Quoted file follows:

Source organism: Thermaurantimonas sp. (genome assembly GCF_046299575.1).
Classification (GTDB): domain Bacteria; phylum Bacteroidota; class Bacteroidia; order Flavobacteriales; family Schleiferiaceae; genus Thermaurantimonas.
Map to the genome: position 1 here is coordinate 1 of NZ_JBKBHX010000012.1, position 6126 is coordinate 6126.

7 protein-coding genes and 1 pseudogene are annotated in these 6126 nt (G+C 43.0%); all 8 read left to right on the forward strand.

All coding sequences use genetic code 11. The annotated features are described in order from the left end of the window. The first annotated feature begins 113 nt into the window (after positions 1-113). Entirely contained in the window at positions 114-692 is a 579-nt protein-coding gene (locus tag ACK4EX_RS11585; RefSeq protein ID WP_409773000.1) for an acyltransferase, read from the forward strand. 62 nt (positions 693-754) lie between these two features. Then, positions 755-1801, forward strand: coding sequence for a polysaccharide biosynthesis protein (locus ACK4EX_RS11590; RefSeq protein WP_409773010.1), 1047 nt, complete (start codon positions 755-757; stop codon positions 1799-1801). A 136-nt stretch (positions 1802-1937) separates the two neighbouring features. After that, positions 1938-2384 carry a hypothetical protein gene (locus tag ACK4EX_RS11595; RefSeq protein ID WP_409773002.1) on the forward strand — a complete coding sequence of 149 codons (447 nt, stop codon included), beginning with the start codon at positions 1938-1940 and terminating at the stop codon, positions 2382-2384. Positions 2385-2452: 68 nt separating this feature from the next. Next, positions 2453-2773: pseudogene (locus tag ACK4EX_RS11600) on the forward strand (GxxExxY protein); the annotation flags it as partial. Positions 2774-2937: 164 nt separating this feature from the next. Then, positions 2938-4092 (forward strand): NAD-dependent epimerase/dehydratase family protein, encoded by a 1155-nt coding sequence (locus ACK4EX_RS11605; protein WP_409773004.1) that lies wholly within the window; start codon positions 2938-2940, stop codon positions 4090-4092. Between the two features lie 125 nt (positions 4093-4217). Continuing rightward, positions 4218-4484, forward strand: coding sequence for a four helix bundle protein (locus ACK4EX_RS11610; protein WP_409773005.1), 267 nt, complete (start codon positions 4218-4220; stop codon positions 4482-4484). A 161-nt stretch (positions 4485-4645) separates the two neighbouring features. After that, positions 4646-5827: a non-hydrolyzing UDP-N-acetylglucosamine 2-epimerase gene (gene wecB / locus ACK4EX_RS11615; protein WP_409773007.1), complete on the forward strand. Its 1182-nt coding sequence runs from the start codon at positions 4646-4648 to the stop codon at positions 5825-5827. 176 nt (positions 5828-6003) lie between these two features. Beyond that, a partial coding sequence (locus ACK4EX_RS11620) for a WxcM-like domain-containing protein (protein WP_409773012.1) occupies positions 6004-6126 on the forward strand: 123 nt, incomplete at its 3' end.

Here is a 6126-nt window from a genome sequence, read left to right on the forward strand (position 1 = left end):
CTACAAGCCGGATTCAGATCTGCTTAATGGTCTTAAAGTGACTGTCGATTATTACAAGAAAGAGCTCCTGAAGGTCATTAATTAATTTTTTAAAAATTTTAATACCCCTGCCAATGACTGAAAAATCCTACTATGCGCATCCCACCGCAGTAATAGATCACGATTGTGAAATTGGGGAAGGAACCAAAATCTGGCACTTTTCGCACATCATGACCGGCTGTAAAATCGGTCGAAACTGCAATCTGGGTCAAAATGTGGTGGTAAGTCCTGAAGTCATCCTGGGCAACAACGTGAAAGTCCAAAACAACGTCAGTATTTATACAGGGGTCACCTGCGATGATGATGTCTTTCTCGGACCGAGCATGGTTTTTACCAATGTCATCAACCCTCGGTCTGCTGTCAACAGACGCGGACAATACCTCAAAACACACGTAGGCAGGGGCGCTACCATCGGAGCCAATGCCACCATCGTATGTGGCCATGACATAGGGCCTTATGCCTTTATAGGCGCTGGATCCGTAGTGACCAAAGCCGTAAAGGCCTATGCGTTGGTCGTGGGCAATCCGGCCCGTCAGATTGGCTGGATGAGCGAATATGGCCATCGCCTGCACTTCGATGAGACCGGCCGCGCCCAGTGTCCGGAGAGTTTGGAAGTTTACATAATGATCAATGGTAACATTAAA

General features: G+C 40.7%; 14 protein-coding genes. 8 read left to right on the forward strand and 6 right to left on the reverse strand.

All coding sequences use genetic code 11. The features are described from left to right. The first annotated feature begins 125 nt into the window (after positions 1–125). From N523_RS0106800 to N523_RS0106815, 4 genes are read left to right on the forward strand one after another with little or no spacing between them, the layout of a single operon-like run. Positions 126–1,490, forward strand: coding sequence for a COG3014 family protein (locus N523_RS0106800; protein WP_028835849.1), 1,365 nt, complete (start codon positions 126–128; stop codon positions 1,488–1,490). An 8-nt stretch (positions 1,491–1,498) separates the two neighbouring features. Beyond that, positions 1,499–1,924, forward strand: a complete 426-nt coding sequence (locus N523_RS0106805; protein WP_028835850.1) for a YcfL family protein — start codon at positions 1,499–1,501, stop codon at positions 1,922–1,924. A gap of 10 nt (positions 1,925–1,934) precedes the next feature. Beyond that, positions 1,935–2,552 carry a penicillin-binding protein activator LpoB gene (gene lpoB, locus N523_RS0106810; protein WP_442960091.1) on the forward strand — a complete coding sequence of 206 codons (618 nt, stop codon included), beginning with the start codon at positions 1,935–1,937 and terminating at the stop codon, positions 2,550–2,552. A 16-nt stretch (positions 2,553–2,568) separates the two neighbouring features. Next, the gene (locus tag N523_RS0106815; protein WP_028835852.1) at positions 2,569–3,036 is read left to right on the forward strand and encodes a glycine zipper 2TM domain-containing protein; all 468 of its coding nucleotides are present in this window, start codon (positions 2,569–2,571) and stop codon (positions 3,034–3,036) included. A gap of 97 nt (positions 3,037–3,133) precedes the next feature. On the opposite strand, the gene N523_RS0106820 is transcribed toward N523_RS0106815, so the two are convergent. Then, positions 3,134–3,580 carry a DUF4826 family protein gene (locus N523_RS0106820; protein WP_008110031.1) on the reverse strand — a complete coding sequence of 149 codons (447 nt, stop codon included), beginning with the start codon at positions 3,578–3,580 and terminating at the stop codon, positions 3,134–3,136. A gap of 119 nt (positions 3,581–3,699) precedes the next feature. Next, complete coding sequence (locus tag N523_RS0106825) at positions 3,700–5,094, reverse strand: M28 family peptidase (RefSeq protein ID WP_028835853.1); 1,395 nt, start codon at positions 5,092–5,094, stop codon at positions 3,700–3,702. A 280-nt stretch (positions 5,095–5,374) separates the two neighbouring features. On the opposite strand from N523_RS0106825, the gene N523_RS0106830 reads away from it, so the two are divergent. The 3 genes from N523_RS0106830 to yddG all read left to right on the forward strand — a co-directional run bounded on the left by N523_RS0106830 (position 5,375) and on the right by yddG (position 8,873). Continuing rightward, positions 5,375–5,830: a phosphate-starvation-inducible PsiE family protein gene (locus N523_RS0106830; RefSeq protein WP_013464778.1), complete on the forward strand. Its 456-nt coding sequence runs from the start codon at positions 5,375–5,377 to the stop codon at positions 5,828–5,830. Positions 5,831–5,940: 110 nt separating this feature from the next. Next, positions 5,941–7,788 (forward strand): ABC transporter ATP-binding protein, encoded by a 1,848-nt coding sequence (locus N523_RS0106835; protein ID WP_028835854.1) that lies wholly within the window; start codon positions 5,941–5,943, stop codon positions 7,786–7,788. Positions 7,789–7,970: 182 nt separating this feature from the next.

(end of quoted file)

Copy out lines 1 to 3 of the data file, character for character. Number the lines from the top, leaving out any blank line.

Source organism: Thermaurantimonas sp. (genome assembly GCF_046299575.1).
Classification (GTDB): domain Bacteria; phylum Bacteroidota; class Bacteroidia; order Flavobacteriales; family Schleiferiaceae; genus Thermaurantimonas.
Map to the genome: position 1 here is coordinate 1 of NZ_JBKBHX010000012.1, position 6126 is coordinate 6126.